Republicans should celebrate Abramson’s promotion because if they look closely at it — and at the growing effectiveness of conservative media — they will see two freight trains running toward each other that will collide spectacularly next year right in front of the eyes of American voters.
The two first collided in a 2004 fender-bender that cost Dan Rather his job when conservative bloggers exposed the phony documents he used to attack George Bush’s service in the Texas Air National Guard. The media learned from Rather’s mistake and four years later reasserted themselves in the role of the gatekeepers of voters’ knowledge. Throughout the Obama campaign stories which real reporters would have dug into deeply — such as Obama’s record in the Illinois legislature, his association with shady characters such as Tony Rezko, and his two decades of listening to radical preacher Jeremiah Wright — were stories the gatekeeper media chose not to report. (TheTimes, of course, held the story on John McCain’s alleged affair with a lobbyist until he had secured the nomination. The story was debunked before the ink dried on the Times‘ front page.)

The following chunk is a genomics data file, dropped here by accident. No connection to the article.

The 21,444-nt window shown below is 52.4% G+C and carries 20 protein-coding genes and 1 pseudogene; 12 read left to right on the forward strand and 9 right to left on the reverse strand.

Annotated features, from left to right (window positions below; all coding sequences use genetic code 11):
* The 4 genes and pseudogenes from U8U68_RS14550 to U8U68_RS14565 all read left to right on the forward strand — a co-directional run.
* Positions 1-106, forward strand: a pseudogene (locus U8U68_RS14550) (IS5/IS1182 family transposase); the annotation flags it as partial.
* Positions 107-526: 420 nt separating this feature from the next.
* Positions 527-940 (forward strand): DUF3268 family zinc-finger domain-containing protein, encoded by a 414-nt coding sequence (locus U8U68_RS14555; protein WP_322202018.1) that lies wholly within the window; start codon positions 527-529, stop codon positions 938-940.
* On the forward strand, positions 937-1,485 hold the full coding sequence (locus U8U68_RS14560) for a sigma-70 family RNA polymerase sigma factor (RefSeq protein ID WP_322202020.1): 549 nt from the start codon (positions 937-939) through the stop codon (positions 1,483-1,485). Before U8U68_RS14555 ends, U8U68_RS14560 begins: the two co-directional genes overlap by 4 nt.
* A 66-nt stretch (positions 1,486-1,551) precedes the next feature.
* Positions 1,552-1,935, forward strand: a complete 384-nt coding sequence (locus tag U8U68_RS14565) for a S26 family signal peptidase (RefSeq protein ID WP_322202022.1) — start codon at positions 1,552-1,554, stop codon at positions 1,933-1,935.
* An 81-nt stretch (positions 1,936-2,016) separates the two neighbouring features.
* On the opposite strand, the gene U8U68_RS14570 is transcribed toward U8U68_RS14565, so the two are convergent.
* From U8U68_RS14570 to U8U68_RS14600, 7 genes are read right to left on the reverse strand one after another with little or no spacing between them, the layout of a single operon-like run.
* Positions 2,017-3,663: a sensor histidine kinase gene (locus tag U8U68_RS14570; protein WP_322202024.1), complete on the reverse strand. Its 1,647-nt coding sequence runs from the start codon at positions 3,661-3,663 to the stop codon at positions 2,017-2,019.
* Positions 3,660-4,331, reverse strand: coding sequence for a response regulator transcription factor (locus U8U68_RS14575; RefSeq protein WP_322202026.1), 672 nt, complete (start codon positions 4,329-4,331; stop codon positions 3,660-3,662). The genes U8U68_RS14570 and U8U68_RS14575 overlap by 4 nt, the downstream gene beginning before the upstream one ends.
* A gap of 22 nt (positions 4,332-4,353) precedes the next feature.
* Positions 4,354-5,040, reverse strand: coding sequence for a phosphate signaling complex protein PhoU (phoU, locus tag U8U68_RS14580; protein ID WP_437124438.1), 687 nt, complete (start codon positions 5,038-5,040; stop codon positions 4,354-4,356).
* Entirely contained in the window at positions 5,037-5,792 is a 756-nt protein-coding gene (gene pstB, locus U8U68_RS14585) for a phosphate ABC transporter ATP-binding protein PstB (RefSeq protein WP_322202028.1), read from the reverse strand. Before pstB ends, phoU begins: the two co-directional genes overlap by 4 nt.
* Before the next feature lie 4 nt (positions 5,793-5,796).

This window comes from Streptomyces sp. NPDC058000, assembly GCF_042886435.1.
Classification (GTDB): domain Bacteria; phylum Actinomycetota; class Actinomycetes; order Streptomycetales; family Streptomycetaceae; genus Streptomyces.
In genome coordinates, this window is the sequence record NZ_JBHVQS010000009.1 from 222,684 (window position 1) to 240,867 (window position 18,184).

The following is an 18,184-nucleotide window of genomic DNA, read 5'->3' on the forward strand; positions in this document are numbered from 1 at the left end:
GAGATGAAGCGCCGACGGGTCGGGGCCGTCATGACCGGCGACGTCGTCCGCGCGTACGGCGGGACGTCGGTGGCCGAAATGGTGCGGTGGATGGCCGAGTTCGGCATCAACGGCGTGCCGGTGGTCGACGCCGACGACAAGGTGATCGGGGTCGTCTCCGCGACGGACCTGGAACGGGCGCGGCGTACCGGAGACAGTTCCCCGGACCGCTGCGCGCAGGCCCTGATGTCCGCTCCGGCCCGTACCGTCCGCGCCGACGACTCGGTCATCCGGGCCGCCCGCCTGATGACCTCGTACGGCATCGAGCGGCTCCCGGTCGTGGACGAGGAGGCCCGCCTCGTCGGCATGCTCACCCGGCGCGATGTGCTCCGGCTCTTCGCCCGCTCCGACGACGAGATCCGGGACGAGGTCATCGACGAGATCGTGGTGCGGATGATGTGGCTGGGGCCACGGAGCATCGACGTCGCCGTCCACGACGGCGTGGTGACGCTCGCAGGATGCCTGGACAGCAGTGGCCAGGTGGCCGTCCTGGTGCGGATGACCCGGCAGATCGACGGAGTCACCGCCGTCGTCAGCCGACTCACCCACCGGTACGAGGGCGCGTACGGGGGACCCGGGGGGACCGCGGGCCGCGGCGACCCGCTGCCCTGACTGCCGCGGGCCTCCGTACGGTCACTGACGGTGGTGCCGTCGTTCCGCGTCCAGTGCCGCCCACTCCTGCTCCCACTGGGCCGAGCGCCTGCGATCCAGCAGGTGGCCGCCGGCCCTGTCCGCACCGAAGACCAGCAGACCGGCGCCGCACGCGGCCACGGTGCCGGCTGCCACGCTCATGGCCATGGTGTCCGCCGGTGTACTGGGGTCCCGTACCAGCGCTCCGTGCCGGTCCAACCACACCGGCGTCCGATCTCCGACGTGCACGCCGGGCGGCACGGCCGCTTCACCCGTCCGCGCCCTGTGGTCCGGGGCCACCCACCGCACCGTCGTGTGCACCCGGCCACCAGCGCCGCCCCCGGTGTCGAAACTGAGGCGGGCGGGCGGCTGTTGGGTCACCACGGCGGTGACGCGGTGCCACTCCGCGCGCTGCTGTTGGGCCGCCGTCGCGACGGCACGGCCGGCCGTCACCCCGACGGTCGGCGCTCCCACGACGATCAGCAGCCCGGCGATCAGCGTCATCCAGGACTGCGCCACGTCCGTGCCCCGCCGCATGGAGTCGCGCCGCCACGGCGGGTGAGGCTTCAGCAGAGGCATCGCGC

The lavish coverage and daily praise the media poured on Obama pushed critical examination of him out of voters’ consciousness. The pro-Obama narrative isn’t the result of some dark conspiracy: it’s the product of the media’s culture. The media culture is so powerful and so common that reporters, editors and television news executives can no more resist it than Canada geese can resist the instinct to fly south in winter.
All of this is good news for Republicans because conservative media are more brash, more agile and more willing to report real news than the dinosaurs of the gatekeeper media. Talk radio has a larger and more politically-active audience than all the liberal newspapers, lib talkers and liberal TV programs combined.
ABC News’ Jon Karl, who’s been getting face-time with Bachmann in Waterloo in advance of her formal campaign announcement, played a clip of the web video in which Wallace said, “I messed up. I’m sorry.”
When Karl asked if she accepts the apology, Bachmann brushed aside the question this way: “I think that it’s insulting to insinuate that a candidate for president is less than serious.”
The story got wide play, including at Think Progress, where the progressive site listed “Four Ways Justice David Prosser Can Be Removed From Office.” But when the Milwaukee Journal-Sentinel began checking with its own sources, an entirely different version of the story appeared …